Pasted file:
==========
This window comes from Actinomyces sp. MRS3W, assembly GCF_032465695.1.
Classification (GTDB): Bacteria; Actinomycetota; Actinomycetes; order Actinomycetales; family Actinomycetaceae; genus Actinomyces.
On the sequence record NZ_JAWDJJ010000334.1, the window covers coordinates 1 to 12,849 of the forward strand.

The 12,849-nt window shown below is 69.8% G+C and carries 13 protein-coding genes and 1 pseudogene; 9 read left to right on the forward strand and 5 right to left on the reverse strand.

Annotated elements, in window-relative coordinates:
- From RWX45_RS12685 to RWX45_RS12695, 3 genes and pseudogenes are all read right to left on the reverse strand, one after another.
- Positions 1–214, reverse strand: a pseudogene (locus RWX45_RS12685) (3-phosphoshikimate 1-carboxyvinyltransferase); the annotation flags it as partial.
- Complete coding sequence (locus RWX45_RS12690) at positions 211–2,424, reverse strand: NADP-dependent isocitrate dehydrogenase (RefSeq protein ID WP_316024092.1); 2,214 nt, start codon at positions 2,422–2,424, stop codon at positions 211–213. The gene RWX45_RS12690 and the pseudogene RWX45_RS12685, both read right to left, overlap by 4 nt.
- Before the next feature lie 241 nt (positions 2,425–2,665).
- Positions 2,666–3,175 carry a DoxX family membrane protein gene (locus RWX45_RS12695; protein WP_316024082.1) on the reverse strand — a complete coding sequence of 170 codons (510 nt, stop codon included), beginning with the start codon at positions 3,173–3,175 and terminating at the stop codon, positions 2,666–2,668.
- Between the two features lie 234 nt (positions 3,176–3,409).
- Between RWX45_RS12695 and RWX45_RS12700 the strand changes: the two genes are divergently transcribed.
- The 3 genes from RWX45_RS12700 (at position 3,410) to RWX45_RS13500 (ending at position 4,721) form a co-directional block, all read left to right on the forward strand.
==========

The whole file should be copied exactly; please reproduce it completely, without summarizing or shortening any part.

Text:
This window comes from Actinomyces sp. MRS3W, assembly GCF_032465695.1.
Classification (GTDB): Bacteria; Actinomycetota; Actinomycetes; order Actinomycetales; family Actinomycetaceae; genus Actinomyces.
On the sequence record NZ_JAWDJJ010000334.1, the window covers coordinates 1 to 12,849 of the forward strand.

The 12,849-nt window shown below is 69.8% G+C and carries 13 protein-coding genes and 1 pseudogene; 9 read left to right on the forward strand and 5 right to left on the reverse strand.

Annotated elements, in window-relative coordinates:
- From RWX45_RS12685 to RWX45_RS12695, 3 genes and pseudogenes are all read right to left on the reverse strand, one after another.
- Positions 1–214, reverse strand: a pseudogene (locus RWX45_RS12685) (3-phosphoshikimate 1-carboxyvinyltransferase); the annotation flags it as partial.
- Complete coding sequence (locus RWX45_RS12690) at positions 211–2,424, reverse strand: NADP-dependent isocitrate dehydrogenase (RefSeq protein ID WP_316024092.1); 2,214 nt, start codon at positions 2,422–2,424, stop codon at positions 211–213. The gene RWX45_RS12690 and the pseudogene RWX45_RS12685, both read right to left, overlap by 4 nt.
- Before the next feature lie 241 nt (positions 2,425–2,665).
- Positions 2,666–3,175 carry a DoxX family membrane protein gene (locus RWX45_RS12695; protein WP_316024082.1) on the reverse strand — a complete coding sequence of 170 codons (510 nt, stop codon included), beginning with the start codon at positions 3,173–3,175 and terminating at the stop codon, positions 2,666–2,668.
- Between the two features lie 234 nt (positions 3,176–3,409).
- Between RWX45_RS12695 and RWX45_RS12700 the strand changes: the two genes are divergently transcribed.
- The 3 genes from RWX45_RS12700 (at position 3,410) to RWX45_RS13500 (ending at position 4,721) form a co-directional block, all read left to right on the forward strand.